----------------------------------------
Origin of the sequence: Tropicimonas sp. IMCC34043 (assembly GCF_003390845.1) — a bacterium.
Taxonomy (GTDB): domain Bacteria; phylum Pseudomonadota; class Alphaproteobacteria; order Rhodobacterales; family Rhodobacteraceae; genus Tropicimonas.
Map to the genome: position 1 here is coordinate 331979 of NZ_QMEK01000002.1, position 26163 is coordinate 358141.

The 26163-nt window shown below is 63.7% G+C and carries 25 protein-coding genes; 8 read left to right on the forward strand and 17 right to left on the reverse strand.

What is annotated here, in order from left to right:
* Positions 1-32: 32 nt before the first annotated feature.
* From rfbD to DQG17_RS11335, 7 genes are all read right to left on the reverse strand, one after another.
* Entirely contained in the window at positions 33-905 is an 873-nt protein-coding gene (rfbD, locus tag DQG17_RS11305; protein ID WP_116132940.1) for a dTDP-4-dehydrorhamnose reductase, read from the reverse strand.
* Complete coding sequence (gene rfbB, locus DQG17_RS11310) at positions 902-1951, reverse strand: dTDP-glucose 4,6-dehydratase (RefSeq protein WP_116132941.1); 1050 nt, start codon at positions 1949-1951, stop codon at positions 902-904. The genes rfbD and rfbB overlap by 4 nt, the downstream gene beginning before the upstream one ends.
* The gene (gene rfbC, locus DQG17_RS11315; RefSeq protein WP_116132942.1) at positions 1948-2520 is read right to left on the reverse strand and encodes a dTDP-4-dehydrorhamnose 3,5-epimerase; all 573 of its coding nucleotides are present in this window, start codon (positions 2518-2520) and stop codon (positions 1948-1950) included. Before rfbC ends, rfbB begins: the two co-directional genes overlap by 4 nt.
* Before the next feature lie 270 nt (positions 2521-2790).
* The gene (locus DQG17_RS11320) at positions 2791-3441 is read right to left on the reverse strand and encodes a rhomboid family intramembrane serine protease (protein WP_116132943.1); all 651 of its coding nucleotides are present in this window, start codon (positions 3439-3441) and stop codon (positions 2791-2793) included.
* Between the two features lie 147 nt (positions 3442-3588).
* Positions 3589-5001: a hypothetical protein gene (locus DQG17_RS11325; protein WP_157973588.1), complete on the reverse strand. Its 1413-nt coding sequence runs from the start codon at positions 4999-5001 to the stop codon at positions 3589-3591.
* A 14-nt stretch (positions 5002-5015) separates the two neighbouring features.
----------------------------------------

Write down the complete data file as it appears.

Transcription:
Origin of the sequence: Tropicimonas sp. IMCC34043 (assembly GCF_003390845.1) — a bacterium.
Taxonomy (GTDB): domain Bacteria; phylum Pseudomonadota; class Alphaproteobacteria; order Rhodobacterales; family Rhodobacteraceae; genus Tropicimonas.
Map to the genome: position 1 here is coordinate 331979 of NZ_QMEK01000002.1, position 26163 is coordinate 358141.

The 26163-nt window shown below is 63.7% G+C and carries 25 protein-coding genes; 8 read left to right on the forward strand and 17 right to left on the reverse strand.

What is annotated here, in order from left to right:
* Positions 1-32: 32 nt before the first annotated feature.
* From rfbD to DQG17_RS11335, 7 genes are all read right to left on the reverse strand, one after another.
* Entirely contained in the window at positions 33-905 is an 873-nt protein-coding gene (rfbD, locus tag DQG17_RS11305; protein ID WP_116132940.1) for a dTDP-4-dehydrorhamnose reductase, read from the reverse strand.
* Complete coding sequence (gene rfbB, locus DQG17_RS11310) at positions 902-1951, reverse strand: dTDP-glucose 4,6-dehydratase (RefSeq protein WP_116132941.1); 1050 nt, start codon at positions 1949-1951, stop codon at positions 902-904. The genes rfbD and rfbB overlap by 4 nt, the downstream gene beginning before the upstream one ends.
* The gene (gene rfbC, locus DQG17_RS11315; RefSeq protein WP_116132942.1) at positions 1948-2520 is read right to left on the reverse strand and encodes a dTDP-4-dehydrorhamnose 3,5-epimerase; all 573 of its coding nucleotides are present in this window, start codon (positions 2518-2520) and stop codon (positions 1948-1950) included. Before rfbC ends, rfbB begins: the two co-directional genes overlap by 4 nt.
* Before the next feature lie 270 nt (positions 2521-2790).
* The gene (locus DQG17_RS11320) at positions 2791-3441 is read right to left on the reverse strand and encodes a rhomboid family intramembrane serine protease (protein WP_116132943.1); all 651 of its coding nucleotides are present in this window, start codon (positions 3439-3441) and stop codon (positions 2791-2793) included.
* Between the two features lie 147 nt (positions 3442-3588).
* Positions 3589-5001: a hypothetical protein gene (locus DQG17_RS11325; protein WP_157973588.1), complete on the reverse strand. Its 1413-nt coding sequence runs from the start codon at positions 4999-5001 to the stop codon at positions 3589-3591.
* A 14-nt stretch (positions 5002-5015) separates the two neighbouring features.